Tom Jones on Healing After Losing His Wife Linda to Cancer: 'She Told Me, "Don't Die with Me"'
The music legend opens up in this week's issue of PEOPLE, on newsstands Friday, about how he pushed forward after his wife Linda's death — and why he never wants to slow down
At 80, Sir Tom Jones is doing anything but slowing down.
While many stars have taken a step back from work over the past year amid the COVID-19 pandemic, the music legend has been as busy as ever coaching on The Voice U.K. (which wrapped its 10th season in March) and releasing his new album Surrounded by Time (out Friday).
The studio album, his 41st, marks Jones' triumphant return to music after a five-year hiatus from recording — the longest of his career — while he navigated the grief of losing his wife of 59 years, Linda, to lung cancer in 2016.
"When we found out she was sick, I canceled the tour I was on and went to visit her in the hospital in Los Angeles. I told her I wasn't sure if I would be able to sing anymore," Jones (who lived with Linda in L.A. since 1974 before moving back to the U.K. following her death) tells PEOPLE in this week's issue, on newsstands Friday. "But she told me, 'You've got to. There's no way out for me, I know where I'm going. But don't die with me.'"
Five years later, Jones says he's still finding ways to cope with the loss. The singer (born Thomas Jones Woodward) and Linda — who met as kids growing up in Pontypridd, South Wales — had done everything together.
"I was asked the other day, 'Would you ever get married again?'" says Jones. "I couldn't, because there's no history with anybody else."
High school sweethearts, Jones and Linda married in 1957 when they were both 16 and Linda was eight months pregnant with their son Mark. To support his young family, Jones took a job in construction while pursuing his passion for music at night.
"If you can get over in a Welsh coal-mining working-man's club, you don't have to worry about the Copacabana," he says, referring to the famed New York City nightspot. "Because you got to be able to sing in order to get up in front of these people."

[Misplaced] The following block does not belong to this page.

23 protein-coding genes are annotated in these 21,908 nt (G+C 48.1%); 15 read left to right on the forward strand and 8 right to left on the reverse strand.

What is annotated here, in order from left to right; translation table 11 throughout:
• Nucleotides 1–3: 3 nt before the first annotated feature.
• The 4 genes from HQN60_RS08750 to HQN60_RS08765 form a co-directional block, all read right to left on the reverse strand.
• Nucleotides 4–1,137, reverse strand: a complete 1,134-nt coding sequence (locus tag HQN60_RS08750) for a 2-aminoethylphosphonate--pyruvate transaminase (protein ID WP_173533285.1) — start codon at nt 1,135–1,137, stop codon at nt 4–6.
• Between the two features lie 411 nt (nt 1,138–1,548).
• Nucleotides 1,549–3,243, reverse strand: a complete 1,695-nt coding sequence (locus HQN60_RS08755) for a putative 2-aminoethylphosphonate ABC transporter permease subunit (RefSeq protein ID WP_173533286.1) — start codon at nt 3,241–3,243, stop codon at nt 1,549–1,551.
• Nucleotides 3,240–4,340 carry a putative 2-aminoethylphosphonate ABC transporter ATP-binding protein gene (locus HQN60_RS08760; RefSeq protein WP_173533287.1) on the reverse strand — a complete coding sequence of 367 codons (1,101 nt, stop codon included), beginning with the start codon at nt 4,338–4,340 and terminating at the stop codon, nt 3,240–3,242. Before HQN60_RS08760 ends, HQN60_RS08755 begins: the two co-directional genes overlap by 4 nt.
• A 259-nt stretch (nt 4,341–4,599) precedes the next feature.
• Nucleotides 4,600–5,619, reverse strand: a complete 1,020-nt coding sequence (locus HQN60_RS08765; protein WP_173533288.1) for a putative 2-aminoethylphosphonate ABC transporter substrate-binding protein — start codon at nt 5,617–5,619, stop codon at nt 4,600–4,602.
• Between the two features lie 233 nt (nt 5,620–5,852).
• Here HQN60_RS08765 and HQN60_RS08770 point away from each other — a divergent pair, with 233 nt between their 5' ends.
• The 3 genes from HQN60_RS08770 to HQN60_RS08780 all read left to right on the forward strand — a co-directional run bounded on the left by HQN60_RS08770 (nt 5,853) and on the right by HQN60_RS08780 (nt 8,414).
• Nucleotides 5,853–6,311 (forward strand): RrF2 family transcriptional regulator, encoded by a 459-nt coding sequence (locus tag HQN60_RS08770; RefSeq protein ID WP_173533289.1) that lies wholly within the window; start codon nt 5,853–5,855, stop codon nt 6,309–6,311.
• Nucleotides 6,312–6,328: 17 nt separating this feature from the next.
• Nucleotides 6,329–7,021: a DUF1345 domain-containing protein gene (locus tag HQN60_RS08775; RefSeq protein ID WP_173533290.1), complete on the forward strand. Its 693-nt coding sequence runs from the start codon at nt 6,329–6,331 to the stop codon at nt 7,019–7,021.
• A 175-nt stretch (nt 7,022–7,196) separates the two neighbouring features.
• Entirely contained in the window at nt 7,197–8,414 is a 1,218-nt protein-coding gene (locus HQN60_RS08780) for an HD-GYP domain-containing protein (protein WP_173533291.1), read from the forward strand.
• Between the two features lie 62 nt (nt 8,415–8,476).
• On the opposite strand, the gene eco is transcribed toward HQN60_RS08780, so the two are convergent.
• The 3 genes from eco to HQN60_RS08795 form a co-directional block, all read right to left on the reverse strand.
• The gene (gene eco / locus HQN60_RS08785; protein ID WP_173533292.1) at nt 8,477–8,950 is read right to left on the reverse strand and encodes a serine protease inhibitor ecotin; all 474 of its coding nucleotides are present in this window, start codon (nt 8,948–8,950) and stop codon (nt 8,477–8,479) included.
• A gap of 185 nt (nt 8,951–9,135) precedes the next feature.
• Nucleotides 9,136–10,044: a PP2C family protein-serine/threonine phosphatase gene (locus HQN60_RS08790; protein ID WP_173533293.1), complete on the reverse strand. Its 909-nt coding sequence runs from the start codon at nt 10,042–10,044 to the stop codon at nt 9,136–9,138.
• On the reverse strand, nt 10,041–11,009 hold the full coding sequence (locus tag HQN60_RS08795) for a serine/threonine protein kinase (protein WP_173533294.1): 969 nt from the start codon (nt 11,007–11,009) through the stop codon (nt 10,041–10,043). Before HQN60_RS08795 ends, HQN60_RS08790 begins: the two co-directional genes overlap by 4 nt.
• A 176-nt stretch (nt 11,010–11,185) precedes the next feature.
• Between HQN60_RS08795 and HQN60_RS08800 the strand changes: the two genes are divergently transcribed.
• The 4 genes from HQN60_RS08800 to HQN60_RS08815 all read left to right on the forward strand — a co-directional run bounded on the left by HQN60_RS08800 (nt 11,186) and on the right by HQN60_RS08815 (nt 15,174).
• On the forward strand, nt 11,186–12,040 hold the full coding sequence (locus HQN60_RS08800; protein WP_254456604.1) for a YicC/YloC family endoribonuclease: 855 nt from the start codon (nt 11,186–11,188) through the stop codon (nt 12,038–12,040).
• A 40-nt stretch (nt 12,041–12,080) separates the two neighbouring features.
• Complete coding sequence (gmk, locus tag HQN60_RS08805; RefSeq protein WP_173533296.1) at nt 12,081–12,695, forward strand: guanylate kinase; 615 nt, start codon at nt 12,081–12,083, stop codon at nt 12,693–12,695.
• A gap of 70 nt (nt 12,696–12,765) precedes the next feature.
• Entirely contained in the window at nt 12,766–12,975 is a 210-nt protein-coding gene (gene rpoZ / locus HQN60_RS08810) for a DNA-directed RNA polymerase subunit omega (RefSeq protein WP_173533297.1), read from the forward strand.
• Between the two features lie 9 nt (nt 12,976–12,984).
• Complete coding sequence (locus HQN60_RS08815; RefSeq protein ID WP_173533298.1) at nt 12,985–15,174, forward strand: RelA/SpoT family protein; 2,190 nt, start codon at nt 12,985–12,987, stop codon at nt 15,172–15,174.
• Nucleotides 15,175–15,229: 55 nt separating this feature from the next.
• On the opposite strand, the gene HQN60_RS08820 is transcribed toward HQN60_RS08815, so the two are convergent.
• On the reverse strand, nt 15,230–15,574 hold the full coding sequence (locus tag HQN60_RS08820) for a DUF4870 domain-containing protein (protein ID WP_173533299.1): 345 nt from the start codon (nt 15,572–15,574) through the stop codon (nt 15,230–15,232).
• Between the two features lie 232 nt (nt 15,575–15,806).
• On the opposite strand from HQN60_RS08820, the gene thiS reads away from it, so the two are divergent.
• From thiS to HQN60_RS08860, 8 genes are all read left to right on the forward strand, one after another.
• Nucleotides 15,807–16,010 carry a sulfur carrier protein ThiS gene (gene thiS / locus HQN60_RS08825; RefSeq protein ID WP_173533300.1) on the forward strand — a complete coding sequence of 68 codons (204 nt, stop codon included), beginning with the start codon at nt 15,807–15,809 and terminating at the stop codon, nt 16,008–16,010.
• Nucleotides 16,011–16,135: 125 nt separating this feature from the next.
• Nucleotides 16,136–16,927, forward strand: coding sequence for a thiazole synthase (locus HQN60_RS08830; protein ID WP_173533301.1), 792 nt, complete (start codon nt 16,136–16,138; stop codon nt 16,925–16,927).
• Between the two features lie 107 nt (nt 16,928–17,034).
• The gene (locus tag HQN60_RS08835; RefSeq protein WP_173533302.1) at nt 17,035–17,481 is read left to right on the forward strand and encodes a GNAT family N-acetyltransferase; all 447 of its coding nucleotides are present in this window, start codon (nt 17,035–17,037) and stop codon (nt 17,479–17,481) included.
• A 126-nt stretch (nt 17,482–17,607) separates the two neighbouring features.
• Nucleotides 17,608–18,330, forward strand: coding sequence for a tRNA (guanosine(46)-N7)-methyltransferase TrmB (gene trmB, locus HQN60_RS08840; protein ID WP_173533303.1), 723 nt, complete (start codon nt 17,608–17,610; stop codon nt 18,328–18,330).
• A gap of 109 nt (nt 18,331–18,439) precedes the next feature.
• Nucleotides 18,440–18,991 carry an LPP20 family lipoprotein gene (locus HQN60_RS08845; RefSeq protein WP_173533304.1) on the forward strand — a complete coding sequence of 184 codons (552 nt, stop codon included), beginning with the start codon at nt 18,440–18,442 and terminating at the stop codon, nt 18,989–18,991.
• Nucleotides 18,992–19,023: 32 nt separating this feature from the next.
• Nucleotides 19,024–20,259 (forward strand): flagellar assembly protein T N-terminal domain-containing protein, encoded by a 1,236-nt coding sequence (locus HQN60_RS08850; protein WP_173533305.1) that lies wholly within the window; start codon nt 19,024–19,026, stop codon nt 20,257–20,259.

In 1964 he caught the attention of late talent manager Gordon Mills, who signed him and gave him his stage name.
"I wasn't making any money when I first went to London [to work on music]," Jones says. "So until I could send some money home, Linda went and worked in a factory. She didn't like it, but she did it because she believed in me."
Though Jones found little success with his first single, "Chills and Fever," everything changed in early 1965 when "It's Not Unusual" shot to the top of the U.K. charts while he was on tour with British singer Cilla Black.
"After a show one night, I went to a pub with these other rock bands from Liverpool and the girls were screaming outside. I thought, 'Oh, they must be screaming for them,'" he says. "I walked out with a little pork pie in my hand not realizing that 'It's Not Unusual' had gone up the charts so fast. Well, these kids jumped on me! My raincoat was completely in shreds."
From there, Jones' fame only grew as he had a string of Top 10 U.K. hits in the mid-1960s, including "What's New Pussycat?," "Green, Green Grass of Home"and "Delilah." Then in 1969 he certified his status as a sex symbol when he landed his own variety TV show, This Is Tom Jones, duetting with guests including Cher, Stevie Wonder and Janis Joplin.